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Of cyberattacks & cybersecurity

Huzaima Bukhari, Dr. Ikramul Haq & Abdul Rauf Shakoori

The evolving trends and technological advancements show that corporations are expanding their digital footprints at a rapid pace, and with billions of connected people and machines, the data and information works as an élan vital between different organs of organisations and their external stakeholders. However, on the flip side, this digitisation also means that entities are now exposed to new digital vulnerabilities, which enhances the significance of countering cyberattacks and ensuring cybersecurity and data privacy.

These cyberattacks may be driven by different motives, which can be ransom, fund embezzlements, data theft, damaging company goodwill, or even political battles between rival countries. When it comes to use of cyber-attacks with reference to political battles among rival countries, United States (US) and Russia are the prime examples. The New York Times in its report of May 28, 2021 highlighted accusations levelled against Russia, a few days prior to the visit of Russian President Vladimir V. Putin, of  hijacking the email system of United States Agency for International Development (USAID). In the past, they also alleged that the Russian government for what they called meddling in the US elections by leaking emails hacked from the Democratic National Committee (DNC) and other entities, according to a report published by Wall Street Journal on January 8, 2019.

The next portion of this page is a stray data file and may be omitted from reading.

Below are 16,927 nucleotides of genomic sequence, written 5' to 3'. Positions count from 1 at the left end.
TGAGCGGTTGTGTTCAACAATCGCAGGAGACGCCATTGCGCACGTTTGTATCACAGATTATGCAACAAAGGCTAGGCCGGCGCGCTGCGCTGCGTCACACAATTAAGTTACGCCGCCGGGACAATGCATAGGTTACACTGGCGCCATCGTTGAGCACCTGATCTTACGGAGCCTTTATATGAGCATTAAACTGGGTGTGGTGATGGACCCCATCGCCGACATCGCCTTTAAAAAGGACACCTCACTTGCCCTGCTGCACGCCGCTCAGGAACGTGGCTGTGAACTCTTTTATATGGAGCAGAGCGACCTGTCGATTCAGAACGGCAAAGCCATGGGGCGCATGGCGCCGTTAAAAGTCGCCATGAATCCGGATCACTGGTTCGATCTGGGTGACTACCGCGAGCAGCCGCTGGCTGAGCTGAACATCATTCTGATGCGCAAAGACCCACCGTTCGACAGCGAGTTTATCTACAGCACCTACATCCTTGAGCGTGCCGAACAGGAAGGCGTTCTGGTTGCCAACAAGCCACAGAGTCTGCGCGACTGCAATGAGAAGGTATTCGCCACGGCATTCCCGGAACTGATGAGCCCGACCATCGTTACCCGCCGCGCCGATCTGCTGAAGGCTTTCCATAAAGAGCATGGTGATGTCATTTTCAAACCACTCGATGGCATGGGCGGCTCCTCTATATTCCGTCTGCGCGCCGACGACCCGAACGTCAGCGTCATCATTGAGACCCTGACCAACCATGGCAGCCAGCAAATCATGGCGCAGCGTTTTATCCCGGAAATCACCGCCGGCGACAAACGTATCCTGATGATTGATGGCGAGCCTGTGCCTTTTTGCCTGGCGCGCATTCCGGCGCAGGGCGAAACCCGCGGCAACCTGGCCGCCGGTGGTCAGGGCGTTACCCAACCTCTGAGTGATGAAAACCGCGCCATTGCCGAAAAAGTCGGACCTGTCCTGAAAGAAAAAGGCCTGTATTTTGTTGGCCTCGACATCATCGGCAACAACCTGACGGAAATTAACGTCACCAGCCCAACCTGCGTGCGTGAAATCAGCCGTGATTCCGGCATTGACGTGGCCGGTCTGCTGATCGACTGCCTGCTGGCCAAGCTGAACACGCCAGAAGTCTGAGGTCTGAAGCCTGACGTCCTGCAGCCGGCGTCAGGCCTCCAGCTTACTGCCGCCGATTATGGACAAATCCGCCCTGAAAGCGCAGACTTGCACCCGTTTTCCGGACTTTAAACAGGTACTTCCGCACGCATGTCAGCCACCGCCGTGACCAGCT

A report of July 19, 2021 by the New York Tomes said, “The Biden administration for the first time accused the Chinese government of breaching Microsoft email systems used by many of the world’s largest companies, governments and military contractors, as the United States rallied a broad group of allies to condemn Beijing for cyberattacks around the world”. According to this report, the US announced that it would join a group of North Atlantic Treaty Organization (NATO) allies to condemn China for cyberattacks. It is further claimed that in the past such cyberattacks caused harm to the US. For the first time, NATO issued the statement: “We call on all states, including China, to uphold their international commitments and obligations and to act responsibly in the international system, including in cyberspace”. 

According to BBC: “The China’s Foreign Ministry spokesman said the US had its allies to make “unreasonable criticisms” against it. China strongly denied the allegations and called these as fabrication by US. However, despite the above accusation and denials, the US, Russia and all major nations agreed to a new understanding against cybercrimes. Similarly, the 75th session of UN General Assembly unanimously adopted a resolution titled “Countering the use of information and communications technologies for criminal purposes” on May 26, 2021 [U.N Resolution GA/12328].